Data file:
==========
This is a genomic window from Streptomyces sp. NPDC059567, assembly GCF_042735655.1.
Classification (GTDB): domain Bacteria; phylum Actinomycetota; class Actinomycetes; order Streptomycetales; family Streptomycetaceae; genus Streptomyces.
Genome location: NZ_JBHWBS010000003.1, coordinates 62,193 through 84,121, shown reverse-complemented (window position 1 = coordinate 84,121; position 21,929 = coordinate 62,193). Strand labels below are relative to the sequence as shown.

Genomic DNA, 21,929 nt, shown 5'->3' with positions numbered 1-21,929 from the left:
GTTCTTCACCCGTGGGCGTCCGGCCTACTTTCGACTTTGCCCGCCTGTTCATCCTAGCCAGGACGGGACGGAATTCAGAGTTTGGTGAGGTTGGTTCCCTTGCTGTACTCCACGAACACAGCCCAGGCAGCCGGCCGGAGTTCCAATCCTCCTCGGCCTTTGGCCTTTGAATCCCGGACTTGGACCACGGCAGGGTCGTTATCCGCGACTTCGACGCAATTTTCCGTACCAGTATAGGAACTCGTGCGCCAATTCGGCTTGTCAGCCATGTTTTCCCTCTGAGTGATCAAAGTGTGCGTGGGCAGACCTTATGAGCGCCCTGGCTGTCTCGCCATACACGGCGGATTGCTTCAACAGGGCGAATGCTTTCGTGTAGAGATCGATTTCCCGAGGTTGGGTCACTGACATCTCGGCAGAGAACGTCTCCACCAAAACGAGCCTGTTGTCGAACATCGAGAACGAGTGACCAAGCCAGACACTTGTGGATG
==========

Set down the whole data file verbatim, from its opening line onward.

This is a genomic window from Streptomyces sp. NPDC059567, assembly GCF_042735655.1.
Classification (GTDB): domain Bacteria; phylum Actinomycetota; class Actinomycetes; order Streptomycetales; family Streptomycetaceae; genus Streptomyces.
Genome location: NZ_JBHWBS010000003.1, coordinates 62,193 through 84,121, shown reverse-complemented (window position 1 = coordinate 84,121; position 21,929 = coordinate 62,193). Strand labels below are relative to the sequence as shown.

Genomic DNA, 21,929 nt, shown 5'->3' with positions numbered 1-21,929 from the left:
GTTCTTCACCCGTGGGCGTCCGGCCTACTTTCGACTTTGCCCGCCTGTTCATCCTAGCCAGGACGGGACGGAATTCAGAGTTTGGTGAGGTTGGTTCCCTTGCTGTACTCCACGAACACAGCCCAGGCAGCCGGCCGGAGTTCCAATCCTCCTCGGCCTTTGGCCTTTGAATCCCGGACTTGGACCACGGCAGGGTCGTTATCCGCGACTTCGACGCAATTTTCCGTACCAGTATAGGAACTCGTGCGCCAATTCGGCTTGTCAGCCATGTTTTCCCTCTGAGTGATCAAAGTGTGCGTGGGCAGACCTTATGAGCGCCCTGGCTGTCTCGCCATACACGGCGGATTGCTTCAACAGGGCGAATGCTTTCGTGTAGAGATCGATTTCCCGAGGTTGGGTCACTGACATCTCGGCAGAGAACGTCTCCACCAAAACGAGCCTGTTGTCGAACATCGAGAACGAGTGACCAAGCCAGACACTTGTGGATG